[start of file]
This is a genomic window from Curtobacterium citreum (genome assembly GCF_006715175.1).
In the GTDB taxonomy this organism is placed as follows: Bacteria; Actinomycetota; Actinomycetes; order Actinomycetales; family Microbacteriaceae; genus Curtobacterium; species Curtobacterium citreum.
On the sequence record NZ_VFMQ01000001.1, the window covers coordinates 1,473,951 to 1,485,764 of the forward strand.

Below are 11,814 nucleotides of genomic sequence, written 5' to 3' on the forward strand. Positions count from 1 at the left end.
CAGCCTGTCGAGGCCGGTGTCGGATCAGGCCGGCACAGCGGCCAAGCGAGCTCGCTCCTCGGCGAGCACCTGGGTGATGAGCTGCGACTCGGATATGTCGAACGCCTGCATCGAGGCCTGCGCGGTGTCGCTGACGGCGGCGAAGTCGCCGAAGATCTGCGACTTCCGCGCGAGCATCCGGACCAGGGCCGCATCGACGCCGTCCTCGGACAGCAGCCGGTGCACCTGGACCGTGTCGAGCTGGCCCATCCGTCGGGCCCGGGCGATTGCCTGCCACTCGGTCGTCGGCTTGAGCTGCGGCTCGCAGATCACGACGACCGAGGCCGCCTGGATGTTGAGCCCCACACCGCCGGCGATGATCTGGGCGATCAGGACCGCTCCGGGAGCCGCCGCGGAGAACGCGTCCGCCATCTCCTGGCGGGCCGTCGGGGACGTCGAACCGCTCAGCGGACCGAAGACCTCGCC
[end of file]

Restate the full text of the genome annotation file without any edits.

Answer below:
This is a genomic window from Curtobacterium citreum (genome assembly GCF_006715175.1).
In the GTDB taxonomy this organism is placed as follows: Bacteria; Actinomycetota; Actinomycetes; order Actinomycetales; family Microbacteriaceae; genus Curtobacterium; species Curtobacterium citreum.
On the sequence record NZ_VFMQ01000001.1, the window covers coordinates 1,473,951 to 1,485,764 of the forward strand.

Below are 11,814 nucleotides of genomic sequence, written 5' to 3' on the forward strand. Positions count from 1 at the left end.
CAGCCTGTCGAGGCCGGTGTCGGATCAGGCCGGCACAGCGGCCAAGCGAGCTCGCTCCTCGGCGAGCACCTGGGTGATGAGCTGCGACTCGGATATGTCGAACGCCTGCATCGAGGCCTGCGCGGTGTCGCTGACGGCGGCGAAGTCGCCGAAGATCTGCGACTTCCGCGCGAGCATCCGGACCAGGGCCGCATCGACGCCGTCCTCGGACAGCAGCCGGTGCACCTGGACCGTGTCGAGCTGGCCCATCCGTCGGGCCCGGGCGATTGCCTGCCACTCGGTCGTCGGCTTGAGCTGCGGCTCGCAGATCACGACGACCGAGGCCGCCTGGATGTTGAGCCCCACACCGCCGGCGATGATCTGGGCGATCAGGACCGCTCCGGGAGCCGCCGCGGAGAACGCGTCCGCCATCTCCTGGCGGGCCGTCGGGGACGTCGAACCGCTCAGCGGACCGAAGACCTCGCC